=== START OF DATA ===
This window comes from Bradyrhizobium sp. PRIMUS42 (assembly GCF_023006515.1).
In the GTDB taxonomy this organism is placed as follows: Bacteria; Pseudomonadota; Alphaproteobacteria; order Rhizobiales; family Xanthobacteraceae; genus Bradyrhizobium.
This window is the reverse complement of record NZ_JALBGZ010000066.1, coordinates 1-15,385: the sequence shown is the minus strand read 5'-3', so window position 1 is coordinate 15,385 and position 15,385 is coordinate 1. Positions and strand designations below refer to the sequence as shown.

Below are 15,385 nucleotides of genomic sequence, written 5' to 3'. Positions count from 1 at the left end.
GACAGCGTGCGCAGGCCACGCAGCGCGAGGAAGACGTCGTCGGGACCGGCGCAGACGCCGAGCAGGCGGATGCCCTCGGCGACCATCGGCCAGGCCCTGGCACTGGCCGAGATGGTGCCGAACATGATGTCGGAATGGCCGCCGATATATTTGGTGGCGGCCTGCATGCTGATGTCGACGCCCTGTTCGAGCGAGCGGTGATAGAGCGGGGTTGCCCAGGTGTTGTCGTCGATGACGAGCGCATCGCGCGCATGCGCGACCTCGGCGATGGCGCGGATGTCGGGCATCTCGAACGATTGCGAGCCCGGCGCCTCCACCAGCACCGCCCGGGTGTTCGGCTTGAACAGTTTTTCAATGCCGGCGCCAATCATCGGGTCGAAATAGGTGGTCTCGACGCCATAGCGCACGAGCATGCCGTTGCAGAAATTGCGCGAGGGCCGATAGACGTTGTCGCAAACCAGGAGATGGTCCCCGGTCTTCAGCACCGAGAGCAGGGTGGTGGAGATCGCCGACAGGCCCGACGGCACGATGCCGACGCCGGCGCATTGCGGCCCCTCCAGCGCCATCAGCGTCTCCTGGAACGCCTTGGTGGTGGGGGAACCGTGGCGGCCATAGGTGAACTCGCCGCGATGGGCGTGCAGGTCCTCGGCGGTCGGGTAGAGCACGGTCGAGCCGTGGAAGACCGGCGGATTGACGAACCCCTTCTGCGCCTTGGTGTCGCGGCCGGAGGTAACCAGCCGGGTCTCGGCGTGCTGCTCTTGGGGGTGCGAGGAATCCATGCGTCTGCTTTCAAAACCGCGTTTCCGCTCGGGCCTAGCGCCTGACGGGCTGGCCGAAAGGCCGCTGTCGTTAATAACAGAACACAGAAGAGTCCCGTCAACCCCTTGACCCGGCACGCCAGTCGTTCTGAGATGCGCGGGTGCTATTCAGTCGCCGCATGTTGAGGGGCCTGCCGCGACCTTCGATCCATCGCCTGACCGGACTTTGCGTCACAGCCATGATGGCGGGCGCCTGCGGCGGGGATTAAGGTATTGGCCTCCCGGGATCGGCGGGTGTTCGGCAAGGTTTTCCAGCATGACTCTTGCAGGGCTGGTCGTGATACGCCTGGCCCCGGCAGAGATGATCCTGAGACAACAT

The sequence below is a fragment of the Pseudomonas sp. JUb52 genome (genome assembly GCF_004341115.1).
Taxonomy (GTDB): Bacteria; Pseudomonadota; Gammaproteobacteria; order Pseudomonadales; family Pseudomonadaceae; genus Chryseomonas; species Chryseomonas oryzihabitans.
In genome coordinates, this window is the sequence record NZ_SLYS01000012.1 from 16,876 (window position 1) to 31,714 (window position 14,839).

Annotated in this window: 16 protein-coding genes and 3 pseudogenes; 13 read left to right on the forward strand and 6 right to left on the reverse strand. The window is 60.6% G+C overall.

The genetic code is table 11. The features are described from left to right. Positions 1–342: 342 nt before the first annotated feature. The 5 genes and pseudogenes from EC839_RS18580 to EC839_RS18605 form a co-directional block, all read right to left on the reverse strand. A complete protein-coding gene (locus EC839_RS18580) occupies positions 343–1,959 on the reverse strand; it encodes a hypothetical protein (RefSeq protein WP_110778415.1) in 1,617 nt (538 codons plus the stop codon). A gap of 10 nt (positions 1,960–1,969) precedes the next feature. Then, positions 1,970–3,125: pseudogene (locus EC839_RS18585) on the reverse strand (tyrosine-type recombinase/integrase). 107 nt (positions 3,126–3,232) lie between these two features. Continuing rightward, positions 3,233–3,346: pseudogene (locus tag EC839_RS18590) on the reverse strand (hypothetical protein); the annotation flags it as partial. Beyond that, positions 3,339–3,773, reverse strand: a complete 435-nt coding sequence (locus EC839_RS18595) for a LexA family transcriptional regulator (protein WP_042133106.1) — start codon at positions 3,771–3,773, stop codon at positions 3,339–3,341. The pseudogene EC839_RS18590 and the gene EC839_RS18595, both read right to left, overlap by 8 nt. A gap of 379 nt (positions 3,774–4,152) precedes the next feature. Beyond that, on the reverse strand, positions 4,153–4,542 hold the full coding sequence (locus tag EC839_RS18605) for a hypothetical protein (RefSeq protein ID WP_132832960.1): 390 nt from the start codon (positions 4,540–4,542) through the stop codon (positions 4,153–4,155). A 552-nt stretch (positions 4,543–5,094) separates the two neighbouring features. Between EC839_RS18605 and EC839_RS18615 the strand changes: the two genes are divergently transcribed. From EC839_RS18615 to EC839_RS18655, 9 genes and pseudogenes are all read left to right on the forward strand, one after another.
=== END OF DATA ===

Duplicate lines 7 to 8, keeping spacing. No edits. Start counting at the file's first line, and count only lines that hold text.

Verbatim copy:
Taxonomy (GTDB): Bacteria; Pseudomonadota; Gammaproteobacteria; order Pseudomonadales; family Pseudomonadaceae; genus Chryseomonas; species Chryseomonas oryzihabitans.
In genome coordinates, this window is the sequence record NZ_SLYS01000012.1 from 16,876 (window position 1) to 31,714 (window position 14,839).